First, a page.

Safety fears for Padstow railway station
A north Cornwall town may lose its Victorian railway station building because of safety concerns, the local council has warned.
The building in Padstow has high levels of radon gas as well as a broken sewer and unsafe electrical wiring.
The town's council offices, which have been based in the building, are having to relocate in September.
Councillors said they would work with history groups in the town in an effort to save the building.
Sue Lee, the Padstow Town clerk, said: "We had a recent electrical safety check and there are issues with the electric. The building has four times the recommended levels of radon for office space."
A flat roof section at the end of the building, which is not part of the original structure, is likely to be knocked down.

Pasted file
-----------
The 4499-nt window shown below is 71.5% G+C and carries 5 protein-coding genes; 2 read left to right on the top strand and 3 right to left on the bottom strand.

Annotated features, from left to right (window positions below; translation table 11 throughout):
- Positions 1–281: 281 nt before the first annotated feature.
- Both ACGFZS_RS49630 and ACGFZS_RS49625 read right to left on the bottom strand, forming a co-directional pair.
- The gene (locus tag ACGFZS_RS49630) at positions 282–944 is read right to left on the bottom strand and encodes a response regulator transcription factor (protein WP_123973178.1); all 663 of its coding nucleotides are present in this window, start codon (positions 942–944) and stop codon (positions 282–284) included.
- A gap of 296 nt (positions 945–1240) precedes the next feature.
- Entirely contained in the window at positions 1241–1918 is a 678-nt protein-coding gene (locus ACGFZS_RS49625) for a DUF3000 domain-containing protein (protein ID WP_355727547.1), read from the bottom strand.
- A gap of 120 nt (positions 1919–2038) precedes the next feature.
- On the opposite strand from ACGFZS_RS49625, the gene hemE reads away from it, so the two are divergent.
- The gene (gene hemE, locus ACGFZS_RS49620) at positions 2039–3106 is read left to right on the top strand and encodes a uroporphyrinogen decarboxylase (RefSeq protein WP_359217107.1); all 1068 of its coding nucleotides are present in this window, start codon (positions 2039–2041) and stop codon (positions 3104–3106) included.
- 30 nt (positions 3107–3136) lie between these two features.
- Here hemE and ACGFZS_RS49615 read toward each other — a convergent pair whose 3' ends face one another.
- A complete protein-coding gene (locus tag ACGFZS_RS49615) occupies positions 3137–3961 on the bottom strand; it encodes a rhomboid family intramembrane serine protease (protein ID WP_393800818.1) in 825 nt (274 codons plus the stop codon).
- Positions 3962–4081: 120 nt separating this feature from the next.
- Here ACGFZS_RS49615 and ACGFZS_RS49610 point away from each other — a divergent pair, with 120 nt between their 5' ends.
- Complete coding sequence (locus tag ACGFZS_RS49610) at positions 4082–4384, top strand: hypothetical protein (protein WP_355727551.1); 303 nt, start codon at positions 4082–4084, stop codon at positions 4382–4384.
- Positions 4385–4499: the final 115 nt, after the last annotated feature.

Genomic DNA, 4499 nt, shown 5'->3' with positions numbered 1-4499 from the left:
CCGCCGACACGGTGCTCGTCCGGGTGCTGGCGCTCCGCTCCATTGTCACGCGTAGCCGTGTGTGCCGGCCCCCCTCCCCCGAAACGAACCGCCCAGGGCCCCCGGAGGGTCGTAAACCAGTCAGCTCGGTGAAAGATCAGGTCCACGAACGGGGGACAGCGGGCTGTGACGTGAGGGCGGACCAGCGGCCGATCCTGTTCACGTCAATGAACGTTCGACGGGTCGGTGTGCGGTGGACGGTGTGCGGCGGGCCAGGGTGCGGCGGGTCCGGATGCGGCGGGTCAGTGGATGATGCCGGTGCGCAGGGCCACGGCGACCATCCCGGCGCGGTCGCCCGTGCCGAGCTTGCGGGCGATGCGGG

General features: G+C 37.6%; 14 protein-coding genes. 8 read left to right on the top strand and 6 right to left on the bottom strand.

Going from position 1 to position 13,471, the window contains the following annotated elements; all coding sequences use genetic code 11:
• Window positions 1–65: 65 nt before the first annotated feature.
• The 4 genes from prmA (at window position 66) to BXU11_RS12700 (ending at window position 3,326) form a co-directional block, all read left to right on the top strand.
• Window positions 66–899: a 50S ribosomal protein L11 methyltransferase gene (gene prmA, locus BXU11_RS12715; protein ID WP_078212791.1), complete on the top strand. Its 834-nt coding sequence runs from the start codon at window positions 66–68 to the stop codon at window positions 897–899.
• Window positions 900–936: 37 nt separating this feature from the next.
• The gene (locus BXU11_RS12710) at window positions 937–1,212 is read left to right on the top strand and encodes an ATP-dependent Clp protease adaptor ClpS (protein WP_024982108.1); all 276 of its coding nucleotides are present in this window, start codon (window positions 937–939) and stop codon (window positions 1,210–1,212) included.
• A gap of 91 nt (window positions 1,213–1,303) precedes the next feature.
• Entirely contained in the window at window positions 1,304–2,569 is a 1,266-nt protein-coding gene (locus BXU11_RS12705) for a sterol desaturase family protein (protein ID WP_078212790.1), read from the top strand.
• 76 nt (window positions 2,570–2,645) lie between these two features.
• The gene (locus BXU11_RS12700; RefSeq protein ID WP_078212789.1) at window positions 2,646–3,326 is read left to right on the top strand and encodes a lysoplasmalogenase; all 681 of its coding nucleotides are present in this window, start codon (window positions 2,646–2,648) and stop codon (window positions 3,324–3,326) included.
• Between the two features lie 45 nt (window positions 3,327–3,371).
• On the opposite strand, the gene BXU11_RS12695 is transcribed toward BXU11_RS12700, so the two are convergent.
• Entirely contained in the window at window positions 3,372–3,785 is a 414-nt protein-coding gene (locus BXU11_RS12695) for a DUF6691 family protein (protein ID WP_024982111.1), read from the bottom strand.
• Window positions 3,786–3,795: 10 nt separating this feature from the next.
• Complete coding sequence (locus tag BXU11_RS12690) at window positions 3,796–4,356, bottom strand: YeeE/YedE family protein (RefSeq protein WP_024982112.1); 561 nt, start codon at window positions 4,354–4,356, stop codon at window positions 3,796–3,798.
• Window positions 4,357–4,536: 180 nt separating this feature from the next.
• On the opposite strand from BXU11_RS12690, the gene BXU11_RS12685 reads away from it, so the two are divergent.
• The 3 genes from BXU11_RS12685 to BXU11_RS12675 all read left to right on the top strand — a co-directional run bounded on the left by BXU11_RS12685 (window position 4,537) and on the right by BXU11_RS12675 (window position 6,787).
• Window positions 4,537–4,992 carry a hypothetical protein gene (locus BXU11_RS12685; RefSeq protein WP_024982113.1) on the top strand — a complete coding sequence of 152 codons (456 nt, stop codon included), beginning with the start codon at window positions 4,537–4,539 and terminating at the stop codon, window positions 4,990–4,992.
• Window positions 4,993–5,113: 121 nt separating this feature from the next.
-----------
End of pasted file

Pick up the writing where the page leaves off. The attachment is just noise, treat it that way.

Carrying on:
However the council has not ruled out knocking the station building down, with Ms Lee describing its future as still being "very uncertain".
"We've had a lot of comments from railway enthusiasts all over the world about how important it is to retain the building," Ms Lee said.
The Town Council is moving out in September and will decide what should happen to the building, which is not listed, following public consultation.
Padstow's railway station was opened in 1899 by the London and South Western Railway (LSWR).
It was one of many lines threatened with closure during the 1960s in the Beeching report and finally closed in 1967.
Chris Heaps, from the Railway Heritage Trust, said: "The station is one of the last remaining relics of the Southern Railway in Cornwall.
"People can apply to have it listed in the short term then its significance can be assessed over time. Then it can either be confirmed or not confirmed, but at least it would protect the building in the short term."
The Town Council will move to new offices on the Trecerus Industrial Estate in September.